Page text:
Loading...
 

July - September 2011: 
Volume 24, Issue 3

Click on the image to download the Issue in PDF format.

ARCHIVE

Pneumon 2011, 24(3):286-291
Improving the process of care in chronic obstructive pulmonary disease: The COPD Assessment Test (CAT) in the armature of the tools assessing COPD
Abstract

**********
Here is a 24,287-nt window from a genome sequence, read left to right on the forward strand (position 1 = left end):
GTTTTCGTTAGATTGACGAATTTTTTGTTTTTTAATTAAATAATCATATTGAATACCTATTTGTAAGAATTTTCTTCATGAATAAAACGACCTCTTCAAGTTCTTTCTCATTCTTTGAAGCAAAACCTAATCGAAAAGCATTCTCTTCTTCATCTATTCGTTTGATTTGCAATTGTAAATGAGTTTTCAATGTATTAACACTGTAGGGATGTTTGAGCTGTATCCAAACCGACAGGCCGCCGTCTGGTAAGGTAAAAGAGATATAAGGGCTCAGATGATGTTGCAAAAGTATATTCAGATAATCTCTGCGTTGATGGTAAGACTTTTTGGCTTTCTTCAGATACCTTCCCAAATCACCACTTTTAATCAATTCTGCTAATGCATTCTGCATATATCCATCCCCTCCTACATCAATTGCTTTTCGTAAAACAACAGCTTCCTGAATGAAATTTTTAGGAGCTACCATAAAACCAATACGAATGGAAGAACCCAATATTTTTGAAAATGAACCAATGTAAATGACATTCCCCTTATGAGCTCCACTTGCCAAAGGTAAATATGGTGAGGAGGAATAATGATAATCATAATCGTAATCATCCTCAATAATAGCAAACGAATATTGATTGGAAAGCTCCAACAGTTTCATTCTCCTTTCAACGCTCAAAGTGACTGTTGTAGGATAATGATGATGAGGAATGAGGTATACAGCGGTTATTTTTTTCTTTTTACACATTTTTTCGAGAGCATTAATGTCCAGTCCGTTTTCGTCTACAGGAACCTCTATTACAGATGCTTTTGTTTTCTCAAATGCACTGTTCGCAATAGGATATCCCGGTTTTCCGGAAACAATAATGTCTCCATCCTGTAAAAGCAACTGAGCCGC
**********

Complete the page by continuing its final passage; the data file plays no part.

SUMMARY. Chronic obstructive pulmonary disease (COPD) is a leading cause of morbidity and mortality. A major goal of treatment is to ensure optimization of the level of health of the patient, i.e., health status as good as possible for the individual level of disease severity. For a number of reasons, patients with COPD tend to understate the overall severity of their condition, and the ways in which it impacts on their life. This underestimation and/or understatement of the impact of COPD can contribute to sub-optimal management of COPD, by making it difficult for healthcare professionals to assess the full impact of the condition on their patients’ lives accurately and to assign treatment appropriately. There is a need for a tool that is short and simple, self-administered by the patients, suitable for routine use in clinical practice and a reliable and valid measure of the impact of COPD on the life and health status of the patient. It should ensure that patients and healthcare professionals have a common understanding of the impact of the illness, and that their priorities with regard to management are in agreement. When used in conjunction with measurements of lung function, the tool should enable healthcare professionals to optimize the management of each individual patient. The COPD Assessment Test (CAT) was developed to facilitate a meaningful discussion between healthcare professionals and patients and provide a reliable measure of the impact of COPD on the patient’s life. Αs a result of this enhanced communication, the CAT is expected to contribute to improvements in the management of COPD and in the quality of life of the patients. The development and assessment of CAT was supported by the pharmaceutical company GlaxoSmithΚline. Pneumon 2011, 24(3):286-291.